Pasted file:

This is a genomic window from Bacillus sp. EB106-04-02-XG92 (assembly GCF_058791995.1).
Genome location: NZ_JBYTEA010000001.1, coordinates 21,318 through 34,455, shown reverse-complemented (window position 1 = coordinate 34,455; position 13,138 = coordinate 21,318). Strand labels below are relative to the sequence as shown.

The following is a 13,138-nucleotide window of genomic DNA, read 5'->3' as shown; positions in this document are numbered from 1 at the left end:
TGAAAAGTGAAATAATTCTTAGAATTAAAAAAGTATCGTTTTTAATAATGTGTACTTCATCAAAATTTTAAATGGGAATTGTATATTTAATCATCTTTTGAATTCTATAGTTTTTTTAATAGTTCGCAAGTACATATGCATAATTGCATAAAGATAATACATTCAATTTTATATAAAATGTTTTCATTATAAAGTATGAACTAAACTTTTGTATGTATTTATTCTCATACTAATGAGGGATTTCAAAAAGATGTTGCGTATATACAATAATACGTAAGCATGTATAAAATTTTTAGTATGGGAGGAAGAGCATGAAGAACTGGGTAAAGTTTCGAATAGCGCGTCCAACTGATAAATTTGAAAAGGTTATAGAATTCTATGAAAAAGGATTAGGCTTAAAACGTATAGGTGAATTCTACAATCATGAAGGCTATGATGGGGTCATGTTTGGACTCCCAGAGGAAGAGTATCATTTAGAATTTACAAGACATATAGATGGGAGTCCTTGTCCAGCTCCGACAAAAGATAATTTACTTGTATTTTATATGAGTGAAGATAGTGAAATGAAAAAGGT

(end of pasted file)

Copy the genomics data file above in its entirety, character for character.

This is a genomic window from Bacillus sp. EB106-04-02-XG92 (assembly GCF_058791995.1).
Genome location: NZ_JBYTEA010000001.1, coordinates 21,318 through 34,455, shown reverse-complemented (window position 1 = coordinate 34,455; position 13,138 = coordinate 21,318). Strand labels below are relative to the sequence as shown.

The following is a 13,138-nucleotide window of genomic DNA, read 5'->3' as shown; positions in this document are numbered from 1 at the left end:
TGAAAAGTGAAATAATTCTTAGAATTAAAAAAGTATCGTTTTTAATAATGTGTACTTCATCAAAATTTTAAATGGGAATTGTATATTTAATCATCTTTTGAATTCTATAGTTTTTTTAATAGTTCGCAAGTACATATGCATAATTGCATAAAGATAATACATTCAATTTTATATAAAATGTTTTCATTATAAAGTATGAACTAAACTTTTGTATGTATTTATTCTCATACTAATGAGGGATTTCAAAAAGATGTTGCGTATATACAATAATACGTAAGCATGTATAAAATTTTTAGTATGGGAGGAAGAGCATGAAGAACTGGGTAAAGTTTCGAATAGCGCGTCCAACTGATAAATTTGAAAAGGTTATAGAATTCTATGAAAAAGGATTAGGCTTAAAACGTATAGGTGAATTCTACAATCATGAAGGCTATGATGGGGTCATGTTTGGACTCCCAGAGGAAGAGTATCATTTAGAATTTACAAGACATATAGATGGGAGTCCTTGTCCAGCTCCGACAAAAGATAATTTACTTGTATTTTATATGAGTGAAGATAGTGAAATGAAAAAGGT